Letter: Judith Knight Best Fit for District Attorney

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To the Editor:

Andrea Harrington has spunk. But spunk is not enough for the job of district attorney. Ms. Harrington is entering the fray for the Democratic DA nomination with limited knowledge and experience of the workings of the office. This was evident in some of her debate responses, especially those dealing with our county court system. Sliding into the DA position is not the time for on-the-job training.

In her quest for the state Senate seat in 2016, she failed to fully comply with campaign finance law. While the violations were relatively minor for the first-time candidate, and remedial action was taken, she referred to the episode as a learning experience.
In commenting on the report citing her financing missteps, issued in November 2017, she said she had no immediate plans to run for office again and was interested in helping other women run for political office. If only ...
Paul Caccaviello, the anointed candidate of the outgoing (really? — see below) DA [David] Capeless and Republican Gov. Baker, has perhaps too much experience, of the wrong kind.
His reluctant acceptance of the Justice Reform Act of 2018 may be another landmark on his march back to the future.
DA Capeless in his resignation announcement stated he "... will stick around and be appointed as a special assistant DA ... ." To complete still open cases? Or will he hold on to the reins of power as the éminence grise behind Caccaviello?
Judith Knight with her challenge to DA Capeless in 2006, earlier successful defense of marijuana sting victim and then Otis resident Kyle Sawin in 2005, other pro-bono work for those in need, and her performance in this year's debates has convinced me that she, and her curriculum vitae (and spunk), would be the best fit for a new and improved office of the district attorney.
Ms. Knight, during her 30-plus years as an attorney, has served as an assistant DA and a public defender/defense attorney demonstrating her knowledge of the Massachusetts court and legal system. Her proven enterprise management and certified mediation skills will also prove invaluable.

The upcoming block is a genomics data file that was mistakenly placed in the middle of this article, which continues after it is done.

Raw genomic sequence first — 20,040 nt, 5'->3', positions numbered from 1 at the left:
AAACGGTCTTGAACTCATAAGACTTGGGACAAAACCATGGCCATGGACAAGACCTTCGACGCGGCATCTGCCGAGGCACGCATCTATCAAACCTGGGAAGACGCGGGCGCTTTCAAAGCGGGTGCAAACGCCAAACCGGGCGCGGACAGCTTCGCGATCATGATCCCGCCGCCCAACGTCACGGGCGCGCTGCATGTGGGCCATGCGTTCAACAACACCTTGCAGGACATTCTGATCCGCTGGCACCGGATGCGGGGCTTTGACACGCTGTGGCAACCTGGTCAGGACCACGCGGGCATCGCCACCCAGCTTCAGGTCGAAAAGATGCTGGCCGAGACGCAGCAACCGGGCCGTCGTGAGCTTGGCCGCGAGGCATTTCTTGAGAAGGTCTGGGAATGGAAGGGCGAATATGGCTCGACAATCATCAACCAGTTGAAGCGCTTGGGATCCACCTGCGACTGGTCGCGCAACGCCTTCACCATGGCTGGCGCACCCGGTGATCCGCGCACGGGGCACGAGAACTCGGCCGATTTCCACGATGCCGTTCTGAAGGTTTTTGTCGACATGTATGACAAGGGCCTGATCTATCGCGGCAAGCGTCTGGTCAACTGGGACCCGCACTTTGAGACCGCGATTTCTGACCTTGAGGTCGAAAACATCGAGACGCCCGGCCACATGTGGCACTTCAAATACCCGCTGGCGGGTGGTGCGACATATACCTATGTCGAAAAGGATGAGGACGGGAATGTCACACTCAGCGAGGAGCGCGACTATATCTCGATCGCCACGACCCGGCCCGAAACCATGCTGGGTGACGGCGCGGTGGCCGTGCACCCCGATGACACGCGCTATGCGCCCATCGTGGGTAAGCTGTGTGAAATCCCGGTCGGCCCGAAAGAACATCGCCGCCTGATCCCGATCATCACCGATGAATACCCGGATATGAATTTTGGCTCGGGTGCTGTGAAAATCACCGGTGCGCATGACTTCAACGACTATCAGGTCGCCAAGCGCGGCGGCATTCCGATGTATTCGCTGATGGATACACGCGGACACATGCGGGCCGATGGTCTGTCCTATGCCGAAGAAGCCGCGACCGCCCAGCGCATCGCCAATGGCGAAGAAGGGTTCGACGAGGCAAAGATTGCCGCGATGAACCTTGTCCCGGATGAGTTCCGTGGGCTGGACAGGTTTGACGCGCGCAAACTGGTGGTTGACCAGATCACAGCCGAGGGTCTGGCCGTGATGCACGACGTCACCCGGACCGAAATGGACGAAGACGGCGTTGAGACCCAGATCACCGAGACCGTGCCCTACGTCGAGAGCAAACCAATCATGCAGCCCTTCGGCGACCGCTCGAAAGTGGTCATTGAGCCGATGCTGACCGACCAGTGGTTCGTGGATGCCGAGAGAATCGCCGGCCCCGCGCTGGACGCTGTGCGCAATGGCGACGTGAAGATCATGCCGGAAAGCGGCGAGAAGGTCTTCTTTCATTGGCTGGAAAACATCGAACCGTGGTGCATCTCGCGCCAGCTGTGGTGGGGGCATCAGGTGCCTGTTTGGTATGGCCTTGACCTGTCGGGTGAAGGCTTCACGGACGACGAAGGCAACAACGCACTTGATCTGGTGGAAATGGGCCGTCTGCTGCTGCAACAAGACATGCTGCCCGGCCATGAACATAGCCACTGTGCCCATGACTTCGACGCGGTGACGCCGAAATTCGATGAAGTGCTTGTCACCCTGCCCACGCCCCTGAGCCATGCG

Judith's enthusiastic support for a diversion (second chance) program and the positive use of some drug forfeiture funds (for community centers, eg) is something I, my family and my neighbors support.
In the apocryphal words of Cary Grant it's got to be "Judy, Judy, Judy."


Frank Tolopko
Otis, Mass.



Tags: election 2018,   letters to the editor,   

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Q&A: Pothier Tickled Pink To Still Be Wearing Blue

By Stephen DravisiBerkshires.com Sports
DALTON, Mass. — After 3,000 games and tens of thousands of judgment calls, Rich Pothier is a fixture on Berkshire County baseball diamonds and a walking advertisement for the recruitment of young umpires.
Moments before stepping behind the plate for his milestone 3,000th career game on Saturday, Pothier sounded as enthusiastic as ever and not the least surprised that career has lasted this long.
"Strangely enough, yes," Pothier said when asked whether he thought he would be umpiring well into his fifth decade. "Because I've loved it right from the first day I did it. I could envision myself doing it.
"I didn't have any talent as a baseball player, but I loved being out on the baseball field, and I found that I have an aptitude for doing this. I love doing it. So, it's the best of both worlds.
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